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Adjusting Scope & Scale

Submitted by on August 23, 2010 – 1:36 pm4 Comments

I have a Mongolian pen pal who is, conveniently, a guide during the summer months.  I have been corresponding with him through traditional pen-and-paper mail for a few months now, and though the mail between DC and Ulaanbaatar isn’t exactly the fastest ever, he has proven to be a wealth of information and advice.

One of his recent bits of advice has given me pause, however.  In his most recent letter, he expressed concern about my ability to reach all of the provinces within a reasonable amount of time and suggested that I “pre-choose” a limited number of locations to focus on.  My immediate reaction was to think “No, I know that I can do this!”, but upon reflection, I think that he has a good point.

I have always had difficulty with focus in my projects, and I tend to be too broad in the scope that I hope to accomplish.  Mongolia has 21 provinces and if I were to focus on even one aspect of each, much less the 2-3 I was originally thinking of, then I would likely have to be there for years. Given that I have 6 months, at most, of blizzard-free travel time, I suspect I need to rethink the scale of things.

Choosing to focus longer on a smaller number of “features” might be exactly what I need to do with this project. I have always emphasized depth and getting to know the local culture with this project, and I’m beginning to realize that if I am rushing from place to place, I’d be shooting myself in the foot when it comes to having a real connection with the nomads I will be staying with.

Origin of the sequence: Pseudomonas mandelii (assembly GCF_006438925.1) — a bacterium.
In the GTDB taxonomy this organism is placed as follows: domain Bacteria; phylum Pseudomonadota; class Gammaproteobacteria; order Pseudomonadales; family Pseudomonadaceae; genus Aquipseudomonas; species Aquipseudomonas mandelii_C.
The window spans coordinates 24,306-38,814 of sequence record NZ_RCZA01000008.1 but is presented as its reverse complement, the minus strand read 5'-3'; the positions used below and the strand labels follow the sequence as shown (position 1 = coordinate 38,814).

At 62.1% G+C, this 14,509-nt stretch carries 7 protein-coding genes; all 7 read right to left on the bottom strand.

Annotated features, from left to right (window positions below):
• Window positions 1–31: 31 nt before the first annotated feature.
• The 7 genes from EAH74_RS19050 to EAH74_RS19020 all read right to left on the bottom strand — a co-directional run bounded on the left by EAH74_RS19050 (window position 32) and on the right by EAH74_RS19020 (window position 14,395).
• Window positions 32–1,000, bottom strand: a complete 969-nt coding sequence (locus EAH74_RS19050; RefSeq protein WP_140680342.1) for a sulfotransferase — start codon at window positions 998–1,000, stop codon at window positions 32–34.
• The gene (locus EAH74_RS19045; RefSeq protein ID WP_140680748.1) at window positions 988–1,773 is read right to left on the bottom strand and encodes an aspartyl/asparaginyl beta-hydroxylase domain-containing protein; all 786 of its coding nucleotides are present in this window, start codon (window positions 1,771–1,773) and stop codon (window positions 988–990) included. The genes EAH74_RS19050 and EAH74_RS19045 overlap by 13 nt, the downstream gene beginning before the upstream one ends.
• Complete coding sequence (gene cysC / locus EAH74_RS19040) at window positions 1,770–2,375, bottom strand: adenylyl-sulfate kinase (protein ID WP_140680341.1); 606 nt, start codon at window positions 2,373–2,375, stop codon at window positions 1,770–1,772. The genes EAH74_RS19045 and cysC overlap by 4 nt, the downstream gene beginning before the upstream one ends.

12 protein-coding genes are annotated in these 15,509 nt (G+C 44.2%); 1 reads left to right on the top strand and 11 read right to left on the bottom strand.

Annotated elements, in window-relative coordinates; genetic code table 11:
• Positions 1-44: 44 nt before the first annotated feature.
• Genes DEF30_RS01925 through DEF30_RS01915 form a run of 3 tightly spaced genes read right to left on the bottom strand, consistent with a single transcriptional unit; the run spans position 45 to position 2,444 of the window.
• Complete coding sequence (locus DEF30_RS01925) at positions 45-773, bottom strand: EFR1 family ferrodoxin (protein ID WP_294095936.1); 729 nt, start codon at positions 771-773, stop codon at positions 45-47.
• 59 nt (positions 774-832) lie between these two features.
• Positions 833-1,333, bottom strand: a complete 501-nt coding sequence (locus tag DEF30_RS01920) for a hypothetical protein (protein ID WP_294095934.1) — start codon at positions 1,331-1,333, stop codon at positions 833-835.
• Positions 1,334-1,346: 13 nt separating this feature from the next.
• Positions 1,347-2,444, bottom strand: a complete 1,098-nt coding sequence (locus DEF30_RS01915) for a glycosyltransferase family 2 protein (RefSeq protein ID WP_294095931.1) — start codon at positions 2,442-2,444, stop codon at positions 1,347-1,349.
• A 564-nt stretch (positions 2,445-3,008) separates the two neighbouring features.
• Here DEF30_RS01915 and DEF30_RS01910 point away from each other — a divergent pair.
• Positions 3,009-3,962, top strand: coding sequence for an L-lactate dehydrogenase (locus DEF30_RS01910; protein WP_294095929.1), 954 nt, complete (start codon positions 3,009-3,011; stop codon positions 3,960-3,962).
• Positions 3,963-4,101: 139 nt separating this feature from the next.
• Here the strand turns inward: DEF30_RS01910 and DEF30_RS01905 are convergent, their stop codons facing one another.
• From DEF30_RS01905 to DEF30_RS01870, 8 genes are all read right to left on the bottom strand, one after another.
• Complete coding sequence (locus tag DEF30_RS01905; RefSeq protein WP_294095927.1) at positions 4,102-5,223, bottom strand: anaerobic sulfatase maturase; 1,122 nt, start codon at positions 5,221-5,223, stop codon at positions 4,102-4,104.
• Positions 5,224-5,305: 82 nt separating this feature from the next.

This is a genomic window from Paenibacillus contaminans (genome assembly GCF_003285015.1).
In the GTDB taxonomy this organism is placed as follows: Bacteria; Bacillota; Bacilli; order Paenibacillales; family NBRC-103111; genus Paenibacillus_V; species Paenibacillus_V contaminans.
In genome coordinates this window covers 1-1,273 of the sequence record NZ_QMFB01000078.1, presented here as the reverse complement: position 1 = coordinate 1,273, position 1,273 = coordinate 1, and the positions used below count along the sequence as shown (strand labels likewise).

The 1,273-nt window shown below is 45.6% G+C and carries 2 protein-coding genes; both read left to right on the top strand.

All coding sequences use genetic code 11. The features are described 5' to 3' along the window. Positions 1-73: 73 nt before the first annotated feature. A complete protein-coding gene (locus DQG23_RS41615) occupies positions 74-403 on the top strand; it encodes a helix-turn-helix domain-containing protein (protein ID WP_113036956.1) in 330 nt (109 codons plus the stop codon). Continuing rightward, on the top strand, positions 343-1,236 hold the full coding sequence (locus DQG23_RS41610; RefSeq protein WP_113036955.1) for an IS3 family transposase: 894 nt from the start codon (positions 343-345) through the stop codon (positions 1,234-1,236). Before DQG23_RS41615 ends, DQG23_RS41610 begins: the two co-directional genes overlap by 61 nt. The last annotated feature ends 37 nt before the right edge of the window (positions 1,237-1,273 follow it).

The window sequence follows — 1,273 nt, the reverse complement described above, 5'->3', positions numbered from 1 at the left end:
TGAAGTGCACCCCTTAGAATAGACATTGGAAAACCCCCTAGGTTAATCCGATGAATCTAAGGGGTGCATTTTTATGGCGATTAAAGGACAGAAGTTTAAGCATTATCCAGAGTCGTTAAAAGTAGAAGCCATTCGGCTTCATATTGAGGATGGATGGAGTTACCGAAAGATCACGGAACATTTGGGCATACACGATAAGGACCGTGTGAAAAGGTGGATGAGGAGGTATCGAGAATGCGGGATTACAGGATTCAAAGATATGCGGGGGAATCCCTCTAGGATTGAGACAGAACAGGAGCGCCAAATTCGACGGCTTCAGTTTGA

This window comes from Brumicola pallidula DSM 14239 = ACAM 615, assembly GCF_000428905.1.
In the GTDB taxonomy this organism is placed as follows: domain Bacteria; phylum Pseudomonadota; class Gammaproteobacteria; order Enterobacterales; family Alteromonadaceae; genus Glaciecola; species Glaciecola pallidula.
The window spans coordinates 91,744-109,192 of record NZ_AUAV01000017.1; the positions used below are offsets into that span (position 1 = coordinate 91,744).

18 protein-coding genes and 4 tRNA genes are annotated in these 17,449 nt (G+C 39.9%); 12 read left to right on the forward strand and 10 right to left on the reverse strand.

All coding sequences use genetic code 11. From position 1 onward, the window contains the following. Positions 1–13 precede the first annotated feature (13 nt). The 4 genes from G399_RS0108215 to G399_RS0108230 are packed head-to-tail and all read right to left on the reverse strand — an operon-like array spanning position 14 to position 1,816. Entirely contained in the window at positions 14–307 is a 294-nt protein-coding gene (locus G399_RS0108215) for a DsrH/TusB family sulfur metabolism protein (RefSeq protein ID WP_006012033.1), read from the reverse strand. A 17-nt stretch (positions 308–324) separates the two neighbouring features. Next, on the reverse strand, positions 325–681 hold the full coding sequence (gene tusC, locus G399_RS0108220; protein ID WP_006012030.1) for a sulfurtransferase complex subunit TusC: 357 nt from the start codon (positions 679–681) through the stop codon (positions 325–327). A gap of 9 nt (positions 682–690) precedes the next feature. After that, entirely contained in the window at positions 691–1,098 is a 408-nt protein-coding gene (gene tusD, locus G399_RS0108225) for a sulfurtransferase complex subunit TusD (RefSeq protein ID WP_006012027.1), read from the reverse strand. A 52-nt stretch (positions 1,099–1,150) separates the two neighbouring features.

Between the slowness of horseback travel and having enough time to form an actual connection with the people I am attempting to document, I think it would be best if I focused on no more than five “features” for The Mongolian Experiment. I think five is a good number because it allows me to do one per month, with the assumption that I will be spending my first month or so based in a set location, learning Mongolian and better horsemanship.  Five allows me to do a project in the north, west, east, central, and Gobi areas of Mongolia, which still means covering the bulk of the country.  If I get there and travel is taking longer than expected, then it will be easier for me to adjust my plans.  Flexibility is absolutely necessary when doing a project like this in a country like Mongolia, and I think that focusing more deeply on a smaller number of cultural facets would increase the flexibility of the project.

What do you think?  Do you think it’s better to have a narrower focus or a broader one?  Which would interest you more as a potential reader/viewer?

[Photo by Michael Foley]


  • Abby says:

    I agree with your friend. Leave yourself time to share multiple meals with those you want to talk about in your work. And a narrower focus will give you time to explore bigger themes in what you find. If you went to too many places, you’d spend most of your time introducing scenes.

    • admin says:

      Yeah, as I said, my immediate reaction was to resist, but this is a problem I have seen in my previous work, and I think it would be good to focus more. Also, if I lower the number of areas I work in, I will also be able to learn the regions better, meaning I would be less likely to need a guide.

  • emilia says:

    Six months of blizzard-free ‘summer’ sounds optimistic. You need to wait to start riding until horses have fattened up enough (These guys were still pretty skinny in June) and stop early enough that they have time to rest and fatten up before the winter hits (This was the 1st week of September…).

    • admin says:

      Oh, I didn’t mean that I thought there was 6 months of “summer”! I meant that I think there are probably 6 months in which I can safely travel. I plan on spending my first month based with a family 45 minutes north of UB, teaching their guides English while working on my Mongolian, so that first month I won’t be doing riding of any real distances. By early May, I figure that the horses should be rideable.